Conditioning consumers earlier than ever, mobile apps designed for kids 5 and below are brimming with ads -- a fair share of which are “misleading” and “manipulative.”
That’s according to the University of Michigan Medical School; it research study encompassed 135 apps popular among the 5-and-under set.
The study -- just published in the Journal of Development and Behavioral Pediatrics -- found that 95% of kid-targeted apps contained at least one type of ad.
That included use of commercial characters (42%); full-app teasers (46%); videos ads interrupting play -- e.g., pop-ups (35%) or to unlock play items (16%); in-app purchases (30%).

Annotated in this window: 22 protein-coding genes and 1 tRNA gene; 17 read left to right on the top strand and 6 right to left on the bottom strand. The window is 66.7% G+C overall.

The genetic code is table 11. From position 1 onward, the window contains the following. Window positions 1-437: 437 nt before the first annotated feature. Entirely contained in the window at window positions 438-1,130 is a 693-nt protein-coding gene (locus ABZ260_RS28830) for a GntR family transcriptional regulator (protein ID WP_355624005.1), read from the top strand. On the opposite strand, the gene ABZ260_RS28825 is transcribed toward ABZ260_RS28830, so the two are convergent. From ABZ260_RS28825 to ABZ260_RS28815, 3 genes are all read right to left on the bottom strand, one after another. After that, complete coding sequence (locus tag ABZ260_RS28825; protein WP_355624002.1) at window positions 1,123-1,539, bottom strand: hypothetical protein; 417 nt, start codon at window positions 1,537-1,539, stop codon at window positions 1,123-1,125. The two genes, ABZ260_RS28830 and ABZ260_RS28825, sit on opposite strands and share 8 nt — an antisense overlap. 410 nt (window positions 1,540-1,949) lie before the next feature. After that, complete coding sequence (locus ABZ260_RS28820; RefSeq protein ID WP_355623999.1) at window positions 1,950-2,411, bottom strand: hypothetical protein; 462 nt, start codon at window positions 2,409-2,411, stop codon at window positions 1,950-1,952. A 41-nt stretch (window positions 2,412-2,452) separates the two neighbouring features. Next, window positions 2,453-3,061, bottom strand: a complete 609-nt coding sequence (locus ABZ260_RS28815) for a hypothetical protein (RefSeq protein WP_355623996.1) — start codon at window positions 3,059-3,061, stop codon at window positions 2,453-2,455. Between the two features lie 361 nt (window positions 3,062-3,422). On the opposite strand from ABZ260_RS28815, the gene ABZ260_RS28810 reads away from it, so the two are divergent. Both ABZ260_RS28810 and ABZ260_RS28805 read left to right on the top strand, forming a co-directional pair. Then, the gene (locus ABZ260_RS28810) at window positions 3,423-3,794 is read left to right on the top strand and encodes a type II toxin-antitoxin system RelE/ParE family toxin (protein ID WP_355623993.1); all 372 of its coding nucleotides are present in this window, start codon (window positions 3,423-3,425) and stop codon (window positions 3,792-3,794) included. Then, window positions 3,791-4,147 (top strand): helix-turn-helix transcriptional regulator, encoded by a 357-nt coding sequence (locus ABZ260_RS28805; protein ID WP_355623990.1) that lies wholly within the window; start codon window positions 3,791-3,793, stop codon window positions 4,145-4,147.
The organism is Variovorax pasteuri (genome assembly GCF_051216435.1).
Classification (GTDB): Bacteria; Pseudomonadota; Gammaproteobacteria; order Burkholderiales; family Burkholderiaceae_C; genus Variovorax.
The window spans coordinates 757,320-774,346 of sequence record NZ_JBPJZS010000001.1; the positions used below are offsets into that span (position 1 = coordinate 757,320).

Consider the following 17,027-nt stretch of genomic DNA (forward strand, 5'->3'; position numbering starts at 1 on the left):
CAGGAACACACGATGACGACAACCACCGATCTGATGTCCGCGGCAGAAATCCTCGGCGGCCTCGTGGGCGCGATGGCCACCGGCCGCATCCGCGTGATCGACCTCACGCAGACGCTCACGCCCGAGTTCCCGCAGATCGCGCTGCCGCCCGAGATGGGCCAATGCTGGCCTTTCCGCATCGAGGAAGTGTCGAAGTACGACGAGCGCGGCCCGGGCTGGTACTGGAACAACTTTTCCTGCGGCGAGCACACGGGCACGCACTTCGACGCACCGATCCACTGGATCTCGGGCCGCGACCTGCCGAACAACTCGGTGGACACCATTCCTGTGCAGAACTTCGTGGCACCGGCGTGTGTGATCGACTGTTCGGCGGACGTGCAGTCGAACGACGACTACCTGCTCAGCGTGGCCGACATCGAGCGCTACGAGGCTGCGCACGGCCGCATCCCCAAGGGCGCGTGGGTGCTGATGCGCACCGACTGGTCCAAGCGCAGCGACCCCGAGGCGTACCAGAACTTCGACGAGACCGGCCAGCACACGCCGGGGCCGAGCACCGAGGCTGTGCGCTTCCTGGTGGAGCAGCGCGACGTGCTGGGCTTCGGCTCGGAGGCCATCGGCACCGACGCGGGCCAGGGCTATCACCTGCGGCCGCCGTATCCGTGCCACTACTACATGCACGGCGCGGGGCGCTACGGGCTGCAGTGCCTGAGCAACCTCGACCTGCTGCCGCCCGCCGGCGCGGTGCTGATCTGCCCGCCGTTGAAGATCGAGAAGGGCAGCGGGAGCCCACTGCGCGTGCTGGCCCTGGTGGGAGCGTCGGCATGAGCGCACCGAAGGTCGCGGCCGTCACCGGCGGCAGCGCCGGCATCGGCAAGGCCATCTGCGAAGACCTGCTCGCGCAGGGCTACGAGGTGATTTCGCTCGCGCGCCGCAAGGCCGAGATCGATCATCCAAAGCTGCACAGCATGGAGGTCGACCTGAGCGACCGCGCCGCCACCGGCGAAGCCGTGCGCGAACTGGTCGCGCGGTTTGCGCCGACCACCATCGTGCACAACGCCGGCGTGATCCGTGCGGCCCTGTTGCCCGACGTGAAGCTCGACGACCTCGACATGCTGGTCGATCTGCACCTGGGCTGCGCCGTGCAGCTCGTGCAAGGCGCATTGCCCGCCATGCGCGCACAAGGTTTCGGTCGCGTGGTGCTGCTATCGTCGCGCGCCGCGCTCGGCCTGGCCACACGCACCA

There are also prompts to rate apps (28%) or share them on social media (14%); and distracting ads, such as banners across a young users’ screen (17%).
More troubling, 7% of the apps included in the study were found to feature “hidden ads” with misleading symbols such as “$” or camouflaged as game-play items.
To create their coding scheme, the researchers downloaded and played 39 apps played by children aged 12 months to 5 years in a pilot study. Codes were then applied to the 96 most downloaded free and paid apps in the 5-and-under category on the Google Play app store.
Advertising was significantly more prevalent in free apps -- 100% compared to 88% of paid apps -- but occurred at similar rates in apps labeled as “educational” versus other categories.
Ultimately, the exploratory study found high rates of mobile advertising through “manipulative and disruptive” methods.“These results have implications for advertising regulation, parent media choices and apps’ educational value,” the authors concluded.